Life can be simple, yet so complicated. We have all seen it, experienced it and we all hate it. But I have to say that our complicated lives exude a certain beauty of its own. And it’s more than a pleasure to see this in movies. Those apocalyptic romantic type of movies let us escape in our own worlds and more importantly, they offer us a good movie night. However, Perfect Sense, a movie directed by David Mackenzie – starring Ewan McGregor and Eva Green – interpretates our lives in another fascinating way. This movie is not a hollywood blockbuster, a first billed drama but as critics call it, but an experience to be savored fully.
What sets this film apart is the story. One hell of a story, yes – but the story is deceptively simple. A chef (McGregor) and scientist (Green) fall in love as an epidemic begins to rob people of their sensory perceptions. That’s it. Many critics have commented on the realitity of such an epidemic and why it wasn’t explored well; others have criticized the movie for its simplicity when it comes to love in face of danger.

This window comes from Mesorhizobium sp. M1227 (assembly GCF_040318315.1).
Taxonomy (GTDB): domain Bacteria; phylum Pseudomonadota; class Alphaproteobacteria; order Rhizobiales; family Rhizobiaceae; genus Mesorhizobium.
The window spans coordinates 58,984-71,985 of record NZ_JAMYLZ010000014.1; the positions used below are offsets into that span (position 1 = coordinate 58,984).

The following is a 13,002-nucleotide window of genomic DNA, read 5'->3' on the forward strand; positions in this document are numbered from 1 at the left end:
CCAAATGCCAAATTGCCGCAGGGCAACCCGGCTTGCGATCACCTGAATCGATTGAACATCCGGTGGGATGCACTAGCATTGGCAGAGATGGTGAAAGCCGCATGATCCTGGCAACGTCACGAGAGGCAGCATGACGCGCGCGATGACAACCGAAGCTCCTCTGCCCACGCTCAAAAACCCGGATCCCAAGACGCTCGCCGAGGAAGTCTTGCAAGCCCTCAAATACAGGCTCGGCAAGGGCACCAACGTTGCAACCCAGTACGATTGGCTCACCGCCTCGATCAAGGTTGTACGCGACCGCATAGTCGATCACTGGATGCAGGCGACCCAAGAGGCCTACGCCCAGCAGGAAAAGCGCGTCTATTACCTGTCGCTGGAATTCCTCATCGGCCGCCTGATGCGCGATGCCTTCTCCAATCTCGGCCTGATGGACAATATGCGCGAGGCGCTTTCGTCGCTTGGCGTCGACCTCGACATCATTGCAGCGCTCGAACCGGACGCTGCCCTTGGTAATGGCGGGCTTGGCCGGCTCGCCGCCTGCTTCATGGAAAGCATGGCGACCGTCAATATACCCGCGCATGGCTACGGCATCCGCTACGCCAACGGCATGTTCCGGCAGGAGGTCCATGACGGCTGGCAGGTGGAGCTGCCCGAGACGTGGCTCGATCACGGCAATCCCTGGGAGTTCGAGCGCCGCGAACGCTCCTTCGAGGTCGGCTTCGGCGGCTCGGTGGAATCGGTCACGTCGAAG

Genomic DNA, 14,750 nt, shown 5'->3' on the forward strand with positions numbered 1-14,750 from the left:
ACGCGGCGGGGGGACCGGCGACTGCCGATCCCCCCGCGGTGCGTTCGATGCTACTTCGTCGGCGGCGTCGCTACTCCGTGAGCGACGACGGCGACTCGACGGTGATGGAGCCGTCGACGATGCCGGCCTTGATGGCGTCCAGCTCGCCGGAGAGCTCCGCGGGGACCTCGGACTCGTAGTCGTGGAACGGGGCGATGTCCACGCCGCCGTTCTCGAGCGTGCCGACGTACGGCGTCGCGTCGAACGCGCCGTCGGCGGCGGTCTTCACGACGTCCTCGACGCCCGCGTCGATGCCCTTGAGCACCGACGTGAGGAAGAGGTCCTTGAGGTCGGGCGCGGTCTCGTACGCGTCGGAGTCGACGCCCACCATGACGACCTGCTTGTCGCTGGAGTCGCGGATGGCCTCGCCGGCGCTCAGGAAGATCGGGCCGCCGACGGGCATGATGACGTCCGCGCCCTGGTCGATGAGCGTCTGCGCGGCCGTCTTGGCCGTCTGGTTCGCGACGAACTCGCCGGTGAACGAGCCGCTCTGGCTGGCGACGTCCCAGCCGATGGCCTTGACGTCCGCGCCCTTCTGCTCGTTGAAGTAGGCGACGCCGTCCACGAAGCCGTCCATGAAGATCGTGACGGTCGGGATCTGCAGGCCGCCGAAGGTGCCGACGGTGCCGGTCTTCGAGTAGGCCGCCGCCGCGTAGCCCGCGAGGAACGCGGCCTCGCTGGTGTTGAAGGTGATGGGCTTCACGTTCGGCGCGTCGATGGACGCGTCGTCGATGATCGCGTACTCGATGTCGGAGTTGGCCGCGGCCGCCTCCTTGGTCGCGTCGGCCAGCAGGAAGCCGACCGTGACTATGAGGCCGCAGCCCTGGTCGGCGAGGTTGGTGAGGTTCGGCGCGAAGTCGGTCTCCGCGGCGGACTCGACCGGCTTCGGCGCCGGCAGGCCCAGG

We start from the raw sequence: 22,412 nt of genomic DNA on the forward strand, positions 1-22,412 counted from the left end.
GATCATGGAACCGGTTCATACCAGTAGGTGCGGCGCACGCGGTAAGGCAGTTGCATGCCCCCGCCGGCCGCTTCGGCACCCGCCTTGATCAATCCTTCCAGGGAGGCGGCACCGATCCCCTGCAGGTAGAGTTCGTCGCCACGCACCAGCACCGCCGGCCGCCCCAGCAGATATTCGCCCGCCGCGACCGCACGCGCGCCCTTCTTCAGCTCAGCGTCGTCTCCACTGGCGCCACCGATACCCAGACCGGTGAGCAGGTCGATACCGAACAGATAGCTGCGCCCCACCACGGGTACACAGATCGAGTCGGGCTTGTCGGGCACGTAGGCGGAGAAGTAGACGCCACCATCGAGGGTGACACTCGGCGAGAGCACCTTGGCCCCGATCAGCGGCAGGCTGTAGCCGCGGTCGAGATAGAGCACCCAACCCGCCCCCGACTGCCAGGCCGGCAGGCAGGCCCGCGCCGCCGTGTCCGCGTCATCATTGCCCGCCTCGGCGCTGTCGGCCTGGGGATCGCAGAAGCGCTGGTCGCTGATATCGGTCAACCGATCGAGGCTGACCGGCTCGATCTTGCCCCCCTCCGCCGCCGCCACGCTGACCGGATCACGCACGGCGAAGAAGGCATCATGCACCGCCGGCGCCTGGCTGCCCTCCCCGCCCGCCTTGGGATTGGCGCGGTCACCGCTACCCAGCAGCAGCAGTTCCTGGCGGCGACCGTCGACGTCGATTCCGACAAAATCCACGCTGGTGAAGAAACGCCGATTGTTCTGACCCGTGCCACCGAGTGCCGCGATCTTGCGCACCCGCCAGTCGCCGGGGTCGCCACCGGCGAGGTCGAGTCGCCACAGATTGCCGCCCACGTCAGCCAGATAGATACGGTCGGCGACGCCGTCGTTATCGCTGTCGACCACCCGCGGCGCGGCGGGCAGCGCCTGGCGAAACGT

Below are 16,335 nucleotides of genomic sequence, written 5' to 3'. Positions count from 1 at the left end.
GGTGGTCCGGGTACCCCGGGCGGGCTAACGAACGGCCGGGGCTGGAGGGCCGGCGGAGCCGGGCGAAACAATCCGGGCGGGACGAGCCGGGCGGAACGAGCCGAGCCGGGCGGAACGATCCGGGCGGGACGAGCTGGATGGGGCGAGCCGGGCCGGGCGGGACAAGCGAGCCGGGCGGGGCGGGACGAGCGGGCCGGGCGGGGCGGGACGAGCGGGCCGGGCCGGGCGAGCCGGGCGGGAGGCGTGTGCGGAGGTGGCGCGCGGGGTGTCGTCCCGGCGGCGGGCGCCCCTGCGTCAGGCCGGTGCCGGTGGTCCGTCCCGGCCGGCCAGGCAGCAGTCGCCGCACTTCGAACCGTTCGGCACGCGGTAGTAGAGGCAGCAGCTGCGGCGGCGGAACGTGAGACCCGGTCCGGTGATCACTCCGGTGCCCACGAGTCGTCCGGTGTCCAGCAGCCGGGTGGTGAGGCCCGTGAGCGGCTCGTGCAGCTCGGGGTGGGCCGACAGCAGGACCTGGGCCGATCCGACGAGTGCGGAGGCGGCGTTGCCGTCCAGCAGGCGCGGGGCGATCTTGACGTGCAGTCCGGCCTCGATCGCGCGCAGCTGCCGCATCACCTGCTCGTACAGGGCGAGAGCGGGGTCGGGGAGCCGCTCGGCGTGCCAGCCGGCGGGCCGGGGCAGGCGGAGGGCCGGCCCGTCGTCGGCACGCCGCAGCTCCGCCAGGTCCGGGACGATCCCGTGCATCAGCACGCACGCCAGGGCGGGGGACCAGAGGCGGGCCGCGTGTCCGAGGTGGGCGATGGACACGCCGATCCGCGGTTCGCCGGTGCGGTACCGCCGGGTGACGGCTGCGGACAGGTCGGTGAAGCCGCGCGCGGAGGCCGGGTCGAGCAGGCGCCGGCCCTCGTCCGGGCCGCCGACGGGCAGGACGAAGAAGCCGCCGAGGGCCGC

But I truly do not care about all these things. Those who require every story to have a tidy, forensic resolution, with an indictable perpetrator for every ordeal, on whom they can unleash their outrage in order to achieve so-called ‘closure’, are the victims of their own narrow interpretation.
Just imagine a disease robbing us of our senses. First we would not be able to smell. Panic. But after a while we will find it normal and try rely more on our other senses. But then: taste gone. Now what? And this goes on until the disease robs our most important sense: touch.
Perfect sense can become reality. The great part is how this reality is portrayed into an everlasting romance. Perfect.